Must a great scientist also be a mensch?
The historian of science, Silvan Schweber, who teaches at Harvard and Brandeis, has offered some ideal examples in such previous books as “Einstein and Oppenheimer: The Meaning of Genius” from Harvard University Press and “In the Shadow of the Bomb: Oppenheimer, Bethe, and the Moral Responsibility of the Scientist” from Princeton University Press. Schweber’s “Nuclear Forces: The Making of the Physicist Hans Bethe” was published by Harvard University Press, praising a physicist for whom, according to Schweber, “Judaism certainly played a role in his moral development.”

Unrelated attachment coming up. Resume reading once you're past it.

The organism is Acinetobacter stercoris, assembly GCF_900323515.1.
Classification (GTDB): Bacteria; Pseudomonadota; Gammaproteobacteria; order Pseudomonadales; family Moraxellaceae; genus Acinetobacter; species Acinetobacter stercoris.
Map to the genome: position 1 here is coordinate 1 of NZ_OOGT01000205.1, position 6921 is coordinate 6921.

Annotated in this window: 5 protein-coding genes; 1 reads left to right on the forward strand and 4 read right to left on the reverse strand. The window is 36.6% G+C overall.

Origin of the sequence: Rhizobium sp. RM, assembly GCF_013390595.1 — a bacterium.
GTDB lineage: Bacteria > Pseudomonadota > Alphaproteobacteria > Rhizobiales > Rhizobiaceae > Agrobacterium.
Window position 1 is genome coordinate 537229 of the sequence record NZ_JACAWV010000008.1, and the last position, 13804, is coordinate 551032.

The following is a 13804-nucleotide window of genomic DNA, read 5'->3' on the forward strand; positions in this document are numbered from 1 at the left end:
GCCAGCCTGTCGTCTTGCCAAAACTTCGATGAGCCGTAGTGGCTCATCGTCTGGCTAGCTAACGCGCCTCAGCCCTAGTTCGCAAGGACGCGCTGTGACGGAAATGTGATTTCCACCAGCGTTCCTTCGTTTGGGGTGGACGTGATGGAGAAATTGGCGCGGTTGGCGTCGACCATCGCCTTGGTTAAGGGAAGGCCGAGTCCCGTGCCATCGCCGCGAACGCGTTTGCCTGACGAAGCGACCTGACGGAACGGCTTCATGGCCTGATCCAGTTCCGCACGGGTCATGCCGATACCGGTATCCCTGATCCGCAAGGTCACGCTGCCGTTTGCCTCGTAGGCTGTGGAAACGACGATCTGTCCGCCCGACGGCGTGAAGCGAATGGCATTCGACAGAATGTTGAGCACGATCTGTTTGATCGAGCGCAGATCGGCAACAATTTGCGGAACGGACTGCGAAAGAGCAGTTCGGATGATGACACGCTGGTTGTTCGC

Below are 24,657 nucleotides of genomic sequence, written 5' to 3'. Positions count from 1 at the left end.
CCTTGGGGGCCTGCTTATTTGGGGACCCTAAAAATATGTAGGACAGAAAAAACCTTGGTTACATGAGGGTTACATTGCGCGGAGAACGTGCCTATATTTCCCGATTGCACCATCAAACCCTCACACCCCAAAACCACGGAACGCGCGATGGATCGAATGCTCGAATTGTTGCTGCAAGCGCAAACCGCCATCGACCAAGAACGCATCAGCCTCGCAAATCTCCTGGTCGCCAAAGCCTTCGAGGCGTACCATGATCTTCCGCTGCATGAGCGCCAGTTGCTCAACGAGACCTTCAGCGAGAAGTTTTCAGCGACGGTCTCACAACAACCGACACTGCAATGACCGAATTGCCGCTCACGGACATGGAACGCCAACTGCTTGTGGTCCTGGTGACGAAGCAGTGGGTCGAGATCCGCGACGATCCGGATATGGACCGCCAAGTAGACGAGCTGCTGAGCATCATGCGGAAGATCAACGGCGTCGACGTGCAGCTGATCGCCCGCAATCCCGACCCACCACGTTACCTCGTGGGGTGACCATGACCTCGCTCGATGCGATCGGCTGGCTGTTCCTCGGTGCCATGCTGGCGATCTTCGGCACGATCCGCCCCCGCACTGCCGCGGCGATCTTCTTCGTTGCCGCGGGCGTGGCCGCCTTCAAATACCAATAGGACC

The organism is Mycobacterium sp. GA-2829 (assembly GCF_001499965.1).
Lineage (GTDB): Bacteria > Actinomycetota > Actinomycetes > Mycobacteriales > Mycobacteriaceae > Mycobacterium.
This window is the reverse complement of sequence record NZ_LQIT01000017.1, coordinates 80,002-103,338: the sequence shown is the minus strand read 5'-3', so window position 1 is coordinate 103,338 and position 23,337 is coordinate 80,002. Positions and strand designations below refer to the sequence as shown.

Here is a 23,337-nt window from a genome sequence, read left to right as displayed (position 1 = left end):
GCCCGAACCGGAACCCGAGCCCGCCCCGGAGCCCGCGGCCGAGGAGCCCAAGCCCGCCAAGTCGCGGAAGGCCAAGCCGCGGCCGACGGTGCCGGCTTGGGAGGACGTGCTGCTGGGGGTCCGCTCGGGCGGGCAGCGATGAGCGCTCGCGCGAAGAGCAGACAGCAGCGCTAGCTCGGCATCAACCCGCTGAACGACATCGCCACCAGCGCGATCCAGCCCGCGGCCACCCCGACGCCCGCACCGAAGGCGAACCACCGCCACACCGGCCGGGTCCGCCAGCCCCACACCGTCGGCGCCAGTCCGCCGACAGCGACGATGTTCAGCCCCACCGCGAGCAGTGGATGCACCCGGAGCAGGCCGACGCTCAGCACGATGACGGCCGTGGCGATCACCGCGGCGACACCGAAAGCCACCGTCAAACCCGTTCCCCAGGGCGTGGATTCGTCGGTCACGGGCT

Reflecting on the prewar years of Fascism in his native Germany, Bethe, who died in 2005 at age 98, told Schweber: “I am grateful to my Jewish mother that her ancestry made it perfectly clear to me that I should emigrate.” In 1933, Bethe fled his homeland after being fired from his university job when anti-Semitic laws were passed. Bethe would develop into a great physicist, and eventually a Nobel-prizewinner, a mainstay of the faculty at Cornell University. In 1933, Bethe wrote to one of his professors, wisely postulating, ‘It is presumably not to be assumed that [German] anti-Semitism will become weakened in the foreseeable future, or that the definition of Aryan will change. For better or worse, I must draw the consequences and try to find a place somewhere in a foreign country.”